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EDITORIAL | Reaffirming Male Imperial Succession Spells Stability for Japanese Society



An editorial of The Sankei Shimbun presented in English by JAPAN Forward:


~It is highly regrettable that we became embroiled in debate about making it easy to enthrone an emperor from the matrilineal line.~


Crown Prince Akishino (Fumihito) was officially named as next in line to the Chrysanthemum Throne in a solemn state ceremony carried out at the Imperial Palace on November 8. 


We again would like to extend our deepest congratulations to the new crown prince. 


The Rikkoshi Senmei-no-gi rite proclaiming the elevation of the new crown prince was the last important ritual in the transition following the enthronement of the Reiwa Emperor. Naruhito became emperor after his father, the Heisei Emperor (Akihito), abdicated in April 2019. The Crown Prince is the younger brother of the current emperor who has no sons.




The ceremony had originally been scheduled for April but was postponed. Attendance was limited due to the novel coronavirus pandemic. 


The Crown Prince also took possession of the Tsubokiri no gyoken sword, which is passed down from crown prince to crown prince as a symbol of their status.


Prime Minister Yoshihide Suga and other senior officials from the three branches of government, as well as other representatives from home and abroad, offered their congratulations.


Now that the Rikkoshi Senmei-no-gi has been successfully completed, we need to squarely face the issue of adopting policies that will ensure the stable succession of the imperial line. 




At present, the only male in the imperial family who is younger than the Crown Prince and would be qualified to assume the throne is his own 14-year-old son, Prince Hisahito. 


In other words, the proclamation celebration clarified that the line of succession to the throne passes from Emperor Naruhito to Crown Prince Akishino and then to Prince Hisahito.


This is consistent with the hallowed principle that imperial succession should be limited to male descendants within the male line. According to Article 5 of a special law on abdication passed in 2017, the crown prince shall be chosen in accordance with the provisions of the Imperial Household Law of 1947. That law mandates succession through the male line.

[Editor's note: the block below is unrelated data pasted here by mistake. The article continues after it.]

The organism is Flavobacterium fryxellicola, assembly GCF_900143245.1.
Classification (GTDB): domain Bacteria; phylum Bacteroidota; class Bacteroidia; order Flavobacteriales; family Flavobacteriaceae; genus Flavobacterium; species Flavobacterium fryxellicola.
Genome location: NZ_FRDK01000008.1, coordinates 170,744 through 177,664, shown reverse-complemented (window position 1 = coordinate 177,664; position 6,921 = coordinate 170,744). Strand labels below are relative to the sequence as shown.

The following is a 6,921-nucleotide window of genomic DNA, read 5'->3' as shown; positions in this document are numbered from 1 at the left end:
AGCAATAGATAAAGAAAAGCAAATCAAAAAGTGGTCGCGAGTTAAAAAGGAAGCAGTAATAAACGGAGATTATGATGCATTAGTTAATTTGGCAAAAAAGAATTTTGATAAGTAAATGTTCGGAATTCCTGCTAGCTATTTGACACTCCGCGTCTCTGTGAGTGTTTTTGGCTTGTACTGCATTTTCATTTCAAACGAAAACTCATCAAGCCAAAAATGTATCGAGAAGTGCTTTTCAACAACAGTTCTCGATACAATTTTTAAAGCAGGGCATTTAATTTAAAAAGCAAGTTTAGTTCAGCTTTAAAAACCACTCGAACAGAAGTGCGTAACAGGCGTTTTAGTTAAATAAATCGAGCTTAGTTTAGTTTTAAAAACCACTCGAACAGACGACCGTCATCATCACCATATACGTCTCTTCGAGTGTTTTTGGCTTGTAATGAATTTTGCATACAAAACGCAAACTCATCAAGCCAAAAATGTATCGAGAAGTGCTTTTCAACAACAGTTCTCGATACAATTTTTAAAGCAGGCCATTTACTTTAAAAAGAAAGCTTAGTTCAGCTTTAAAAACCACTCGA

It is highly regrettable that we had reached the point where we forgot this natural order of succession and became embroiled in debate about making it easy to enthrone an emperor from the matrilineal line. That would in effect amount to rejection of the tradition wherein the emperor has been chosen from the male line for all 126 reigns to date. It would also amount to the creation of a new dynasty.



The principle of patrilineal descent has ensured that no one who does not belong to the imperial house will usurp the throne, and that in turn has meant stability for the imperial family, the state, and society. 



Since how the position of sovereign is inherited affects the legitimacy and permanence of that position, adhering to tradition is of the utmost importance. 


When answering questions during a November 4 session of the House of Representatives Budget Committee, Prime Minister Suga said: “Maintaining stable succession to the throne is a very important issue related to the foundations of the state. Considering the importance with which male succession has been treated since ancient times, we must proceed with caution and propriety.” 


We welcome the Prime Minister’s comments on the importance of patrilineal succession. 


In order for the public to understand the importance of the principle, we would hope that Prime Minister Suga will clearly announce that the line of succession to the throne is to pass from Crown Prince Akishino to Prince Hisahito. 


Furthermore, we believe the government should give in-depth consideration to restoring imperial house status for former male members of the imperial house who continue to interact with the imperial house as relatives.




(Read the original editorial in Japanese here.)


Author: Editorial Board, The Sankei Shimbun


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